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A few days ago, the Entertainment Software Association accidentally leaked a spreadsheet including personal information of about 2,025 games industry journalists, content creators, video producers on its E3 ( Electronic Entertainment Expo) website making it publically available. 

The information including details such as names, publications, home addresses, email addresses, and phone numbers was captured when they registered for E3. Hackers or bad actors can use this information to harass journalists or investors.

The existence of this spreadsheet was first reported by a journalist, Sophia Narwitz who posted it on her personal YouTube channel on Friday, August 2. In the video, Narwitz described, “On the public E3 website was a web page that carried a link simply titled ‘Registered Media List.’ Upon clicking the link, a spreadsheet was downloaded that included the names, addresses, phone numbers, and publications of over 2,000 members of the press who attended E3 this past year.”

ESA told VentureBeat, “ESA was made aware of a website vulnerability that led to the contact list of registered journalists attending E3 being made public. Once notified, we immediately took steps to protect that data and shut down the site, which is no longer available. We regret this occurrence and have put measures in place to ensure it will not occur again.”


Narwitz tweeted, a group of journalists has been focusing on discrediting her, “Given that the ESA just caused a lot of suffering for many game journalists, I actually hate being on the offensive here, but the way folks in the media are lying about me and trying to bury me, it makes me really wanna scream about their lack of ethics.

Although the E3 website is updated and the link to the spreadsheet no longer exists, a cached version of the site does “show a link titled “Registered Media List” used to appear on a “Helpful Links” page. For some time yesterday, even after this page was removed, clicking on the link in the easily-accessible Google cached version of the page would download the spreadsheet from the E3 website’s servers,” states Kotaku, a video game website and blog.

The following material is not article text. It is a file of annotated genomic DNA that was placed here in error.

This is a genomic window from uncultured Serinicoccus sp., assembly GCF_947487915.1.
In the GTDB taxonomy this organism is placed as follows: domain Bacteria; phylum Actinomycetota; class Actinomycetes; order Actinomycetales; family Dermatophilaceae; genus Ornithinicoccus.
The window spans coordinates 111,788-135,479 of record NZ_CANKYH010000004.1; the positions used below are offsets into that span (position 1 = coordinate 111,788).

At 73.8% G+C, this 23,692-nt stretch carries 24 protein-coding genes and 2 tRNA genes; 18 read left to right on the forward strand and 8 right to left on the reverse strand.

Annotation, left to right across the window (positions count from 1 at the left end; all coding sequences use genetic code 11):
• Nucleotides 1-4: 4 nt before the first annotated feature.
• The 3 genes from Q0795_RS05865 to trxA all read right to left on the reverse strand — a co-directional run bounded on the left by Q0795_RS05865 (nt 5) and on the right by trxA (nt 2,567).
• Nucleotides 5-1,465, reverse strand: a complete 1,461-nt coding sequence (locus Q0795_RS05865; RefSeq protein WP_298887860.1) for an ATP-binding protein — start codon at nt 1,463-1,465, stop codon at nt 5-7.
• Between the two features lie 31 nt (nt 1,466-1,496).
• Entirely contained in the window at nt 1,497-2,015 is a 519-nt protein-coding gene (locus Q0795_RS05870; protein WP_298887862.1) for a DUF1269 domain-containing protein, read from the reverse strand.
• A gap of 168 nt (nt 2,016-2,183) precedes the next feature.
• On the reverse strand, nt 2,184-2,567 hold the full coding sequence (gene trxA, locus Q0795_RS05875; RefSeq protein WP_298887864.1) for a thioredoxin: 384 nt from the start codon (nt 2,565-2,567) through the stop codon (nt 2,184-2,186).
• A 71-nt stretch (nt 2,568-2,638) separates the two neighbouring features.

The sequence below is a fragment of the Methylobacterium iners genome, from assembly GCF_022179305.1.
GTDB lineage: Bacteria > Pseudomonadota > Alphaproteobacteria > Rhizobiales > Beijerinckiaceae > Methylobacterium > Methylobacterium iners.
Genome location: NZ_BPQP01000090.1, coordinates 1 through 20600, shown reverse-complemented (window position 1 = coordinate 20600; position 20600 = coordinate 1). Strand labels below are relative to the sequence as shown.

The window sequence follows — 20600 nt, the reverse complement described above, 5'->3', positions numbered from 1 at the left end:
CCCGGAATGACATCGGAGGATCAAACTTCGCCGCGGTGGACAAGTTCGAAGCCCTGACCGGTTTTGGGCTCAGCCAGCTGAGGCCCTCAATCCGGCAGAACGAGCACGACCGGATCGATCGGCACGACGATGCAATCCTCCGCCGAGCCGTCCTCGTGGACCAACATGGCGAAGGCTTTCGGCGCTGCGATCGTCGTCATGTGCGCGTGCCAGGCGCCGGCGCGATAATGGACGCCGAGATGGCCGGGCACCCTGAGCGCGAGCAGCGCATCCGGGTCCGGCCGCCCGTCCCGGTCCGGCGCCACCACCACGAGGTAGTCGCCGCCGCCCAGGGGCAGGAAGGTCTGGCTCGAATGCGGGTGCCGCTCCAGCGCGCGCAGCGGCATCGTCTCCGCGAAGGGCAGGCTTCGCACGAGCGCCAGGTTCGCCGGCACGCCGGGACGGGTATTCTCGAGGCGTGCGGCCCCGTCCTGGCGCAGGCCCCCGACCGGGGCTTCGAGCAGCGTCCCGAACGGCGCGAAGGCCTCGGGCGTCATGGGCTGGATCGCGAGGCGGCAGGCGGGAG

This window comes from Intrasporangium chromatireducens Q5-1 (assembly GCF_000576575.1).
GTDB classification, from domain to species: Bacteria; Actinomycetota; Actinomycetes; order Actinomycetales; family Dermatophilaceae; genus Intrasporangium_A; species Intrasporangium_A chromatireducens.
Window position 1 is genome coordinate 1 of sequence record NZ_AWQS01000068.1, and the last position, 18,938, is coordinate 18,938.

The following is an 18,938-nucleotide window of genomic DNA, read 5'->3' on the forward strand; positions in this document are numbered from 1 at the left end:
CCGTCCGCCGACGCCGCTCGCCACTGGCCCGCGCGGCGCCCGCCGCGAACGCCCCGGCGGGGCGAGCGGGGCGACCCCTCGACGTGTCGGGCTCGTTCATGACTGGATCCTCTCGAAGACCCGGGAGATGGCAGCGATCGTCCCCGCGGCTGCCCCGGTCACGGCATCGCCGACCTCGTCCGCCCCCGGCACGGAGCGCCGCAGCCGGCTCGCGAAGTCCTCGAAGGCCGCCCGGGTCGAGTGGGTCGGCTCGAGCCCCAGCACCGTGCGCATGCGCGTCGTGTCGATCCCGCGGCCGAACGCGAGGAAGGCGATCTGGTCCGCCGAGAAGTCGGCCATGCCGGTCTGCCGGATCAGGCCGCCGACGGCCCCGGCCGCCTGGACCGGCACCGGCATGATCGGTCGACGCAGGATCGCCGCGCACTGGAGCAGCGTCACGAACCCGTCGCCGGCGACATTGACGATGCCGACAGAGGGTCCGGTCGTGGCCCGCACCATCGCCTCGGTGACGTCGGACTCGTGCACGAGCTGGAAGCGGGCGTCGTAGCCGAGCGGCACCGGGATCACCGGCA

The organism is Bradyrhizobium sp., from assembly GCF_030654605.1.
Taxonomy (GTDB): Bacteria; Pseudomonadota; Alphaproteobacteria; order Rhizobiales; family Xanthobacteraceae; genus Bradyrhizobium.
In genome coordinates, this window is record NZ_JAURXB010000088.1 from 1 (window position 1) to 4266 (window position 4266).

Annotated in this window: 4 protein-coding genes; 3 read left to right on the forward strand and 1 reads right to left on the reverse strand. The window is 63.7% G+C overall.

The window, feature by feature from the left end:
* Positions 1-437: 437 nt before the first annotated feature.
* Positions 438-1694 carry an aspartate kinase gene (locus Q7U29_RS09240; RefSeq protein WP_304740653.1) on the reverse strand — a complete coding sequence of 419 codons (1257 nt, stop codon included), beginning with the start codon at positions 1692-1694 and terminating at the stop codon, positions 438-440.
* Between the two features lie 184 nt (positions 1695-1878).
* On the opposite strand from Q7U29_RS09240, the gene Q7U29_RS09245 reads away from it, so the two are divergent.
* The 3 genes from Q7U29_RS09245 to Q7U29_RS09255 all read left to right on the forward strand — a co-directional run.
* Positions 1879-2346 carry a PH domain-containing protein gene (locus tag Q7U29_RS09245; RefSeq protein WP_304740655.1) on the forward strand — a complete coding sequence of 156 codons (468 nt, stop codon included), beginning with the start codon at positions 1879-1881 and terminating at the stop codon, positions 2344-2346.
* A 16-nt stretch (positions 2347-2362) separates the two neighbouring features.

ESA, in a statement, to GamesIndustry.biz said, it provides “ESA members and exhibitors a media list on a password-protected exhibitor site so they can invite you to E3 press events, connect with you for interviews, and let you know what they are showcasing. For more than 20 years there has never been an issue.

This accidental leak has serious potential to impact ESA’s image given that E3 is a prestigious event that companies pay the organization a lot of money to show up to. Also, “the ESA website was likely also accessible from Europe, and it contained info for European members of the press. That could turn this into a GDPR (General Data Protection Regulation) issue,” VentureBeat reports. 

Users and gamers who attended E3 are disappointed and angry over ESA “accidental leak”. Some users say ESA should have been careful about their security measures and taken precautions to keep personal information of thousands of journalists.

Nathan Ditum, an Editor at a Playstation Access, attended the E3 this year, tweeted “Many journalists and content creators are freelancers and work from home addresses. This leak isn’t just clumsy, it’s a real cause for concern.

A content creator with the handle @Parris tweeted he is “getting random texts saying they have my personal info, including my home address and putting my family at risk.”

A gaming news commentator at SDGC tweeted, “The ESA’s carelessness and negligence has put the private information of thousands of games media employees in the hands of harassers.”

A user on Reddit writes, “There’s a legitimate question of whether there will even be an E3 next year after this. Because there’s absolutely no question that the ESA is getting sued heavily over this. Especially since European journalists are on this. Which means the ESA’s going to be subject to GDPR. It’s hard to really overstate how potentially devastating this is going to be for them.”

Another Reddit user writes, “What’s unforgivable is at this point, things like this have happened so many times and you still have people who refuse to take their security seriously and double-check their work. It’s just negligent at this point.”

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